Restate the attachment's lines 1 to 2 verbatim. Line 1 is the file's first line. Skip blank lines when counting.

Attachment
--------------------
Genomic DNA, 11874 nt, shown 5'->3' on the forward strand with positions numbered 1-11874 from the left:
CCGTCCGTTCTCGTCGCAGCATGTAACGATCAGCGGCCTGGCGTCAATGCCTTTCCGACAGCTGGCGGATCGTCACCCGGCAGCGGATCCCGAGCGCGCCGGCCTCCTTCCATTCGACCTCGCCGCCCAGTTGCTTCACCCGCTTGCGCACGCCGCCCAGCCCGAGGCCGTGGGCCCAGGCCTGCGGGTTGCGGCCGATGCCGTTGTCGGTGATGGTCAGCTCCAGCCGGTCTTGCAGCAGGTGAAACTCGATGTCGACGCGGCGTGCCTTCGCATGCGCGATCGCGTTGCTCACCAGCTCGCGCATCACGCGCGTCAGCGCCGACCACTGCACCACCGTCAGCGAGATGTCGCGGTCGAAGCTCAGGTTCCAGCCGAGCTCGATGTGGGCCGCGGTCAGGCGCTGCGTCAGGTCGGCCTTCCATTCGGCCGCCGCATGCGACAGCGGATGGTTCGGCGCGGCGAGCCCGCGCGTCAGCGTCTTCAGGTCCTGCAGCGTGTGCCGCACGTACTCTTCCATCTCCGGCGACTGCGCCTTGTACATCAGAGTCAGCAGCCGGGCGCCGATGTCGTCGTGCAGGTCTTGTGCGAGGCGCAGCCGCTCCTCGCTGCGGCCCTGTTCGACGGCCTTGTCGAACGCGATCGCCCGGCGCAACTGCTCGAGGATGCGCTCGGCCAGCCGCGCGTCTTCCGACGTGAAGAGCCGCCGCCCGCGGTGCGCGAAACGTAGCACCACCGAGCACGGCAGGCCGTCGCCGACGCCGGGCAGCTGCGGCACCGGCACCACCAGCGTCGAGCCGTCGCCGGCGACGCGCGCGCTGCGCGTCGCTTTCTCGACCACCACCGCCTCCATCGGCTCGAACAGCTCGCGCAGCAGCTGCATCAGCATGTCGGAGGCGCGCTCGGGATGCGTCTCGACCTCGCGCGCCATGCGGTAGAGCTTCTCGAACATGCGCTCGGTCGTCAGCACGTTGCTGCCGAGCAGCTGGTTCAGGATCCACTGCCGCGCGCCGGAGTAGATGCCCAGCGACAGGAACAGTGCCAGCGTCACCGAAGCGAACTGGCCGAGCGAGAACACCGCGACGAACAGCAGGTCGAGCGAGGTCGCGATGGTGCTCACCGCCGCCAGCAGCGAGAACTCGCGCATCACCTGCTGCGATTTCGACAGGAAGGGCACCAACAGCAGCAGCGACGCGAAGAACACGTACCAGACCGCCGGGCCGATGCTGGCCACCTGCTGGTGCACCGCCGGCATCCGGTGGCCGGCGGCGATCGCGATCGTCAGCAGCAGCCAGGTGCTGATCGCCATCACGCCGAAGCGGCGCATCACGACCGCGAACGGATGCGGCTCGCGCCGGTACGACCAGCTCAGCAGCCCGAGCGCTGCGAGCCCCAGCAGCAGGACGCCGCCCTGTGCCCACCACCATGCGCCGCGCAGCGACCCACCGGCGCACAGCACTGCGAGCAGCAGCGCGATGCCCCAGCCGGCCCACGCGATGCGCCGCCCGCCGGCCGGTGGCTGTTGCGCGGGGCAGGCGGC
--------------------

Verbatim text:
Genomic DNA, 11874 nt, shown 5'->3' on the forward strand with positions numbered 1-11874 from the left:
CCGTCCGTTCTCGTCGCAGCATGTAACGATCAGCGGCCTGGCGTCAATGCCTTTCCGACAGCTGGCGGATCGTCACCCGGCAGCGGATCCCGAGCGCGCCGGCCTCCTTCCATTCGACCTCGCCGCCCAGTTGCTTCACCCGCTTGCGCACGCCGCCCAGCCCGAGGCCGTGGGCCCAGGCCTGCGGGTTGCGGCCGATGCCGTTGTCGGTGATGGTCAGCTCCAGCCGGTCTTGCAGCAGGTGAAACTCGATGTCGACGCGGCGTGCCTTCGCATGCGCGATCGCGTTGCTCACCAGCTCGCGCATCACGCGCGTCAGCGCCGACCACTGCACCACCGTCAGCGAGATGTCGCGGTCGAAGCTCAGGTTCCAGCCGAGCTCGATGTGGGCCGCGGTCAGGCGCTGCGTCAGGTCGGCCTTCCATTCGGCCGCCGCATGCGACAGCGGATGGTTCGGCGCGGCGAGCCCGCGCGTCAGCGTCTTCAGGTCCTGCAGCGTGTGCCGCACGTACTCTTCCATCTCCGGCGACTGCGCCTTGTACATCAGAGTCAGCAGCCGGGCGCCGATGTCGTCGTGCAGGTCTTGTGCGAGGCGCAGCCGCTCCTCGCTGCGGCCCTGTTCGACGGCCTTGTCGAACGCGATCGCCCGGCGCAACTGCTCGAGGATGCGCTCGGCCAGCCGCGCGTCTTCCGACGTGAAGAGCCGCCGCCCGCGGTGCGCGAAACGTAGCACCACCGAGCACGGCAGGCCGTCGCCGACGCCGGGCAGCTGCGGCACCGGCACCACCAGCGTCGAGCCGTCGCCGGCGACGCGCGCGCTGCGCGTCGCTTTCTCGACCACCACCGCCTCCATCGGCTCGAACAGCTCGCGCAGCAGCTGCATCAGCATGTCGGAGGCGCGCTCGGGATGCGTCTCGACCTCGCGCGCCATGCGGTAGAGCTTCTCGAACATGCGCTCGGTCGTCAGCACGTTGCTGCCGAGCAGCTGGTTCAGGATCCACTGCCGCGCGCCGGAGTAGATGCCCAGCGACAGGAACAGTGCCAGCGTCACCGAAGCGAACTGGCCGAGCGAGAACACCGCGACGAACAGCAGGTCGAGCGAGGTCGCGATGGTGCTCACCGCCGCCAGCAGCGAGAACTCGCGCATCACCTGCTGCGATTTCGACAGGAAGGGCACCAACAGCAGCAGCGACGCGAAGAACACGTACCAGACCGCCGGGCCGATGCTGGCCACCTGCTGGTGCACCGCCGGCATCCGGTGGCCGGCGGCGATCGCGATCGTCAGCAGCAGCCAGGTGCTGATCGCCATCACGCCGAAGCGGCGCATCACGACCGCGAACGGATGCGGCTCGCGCCGGTACGACCAGCTCAGCAGCCCGAGCGCTGCGAGCCCCAGCAGCAGGACGCCGCCCTGTGCCCACCACCATGCGCCGCGCAGCGACCCACCGGCGCACAGCACTGCGAGCAGCAGCGCGATGCCCCAGCCGGCCCACGCGATGCGCCGCCCGCCGGCCGGTGGCTGTTGCGCGGGGCAGGCGGC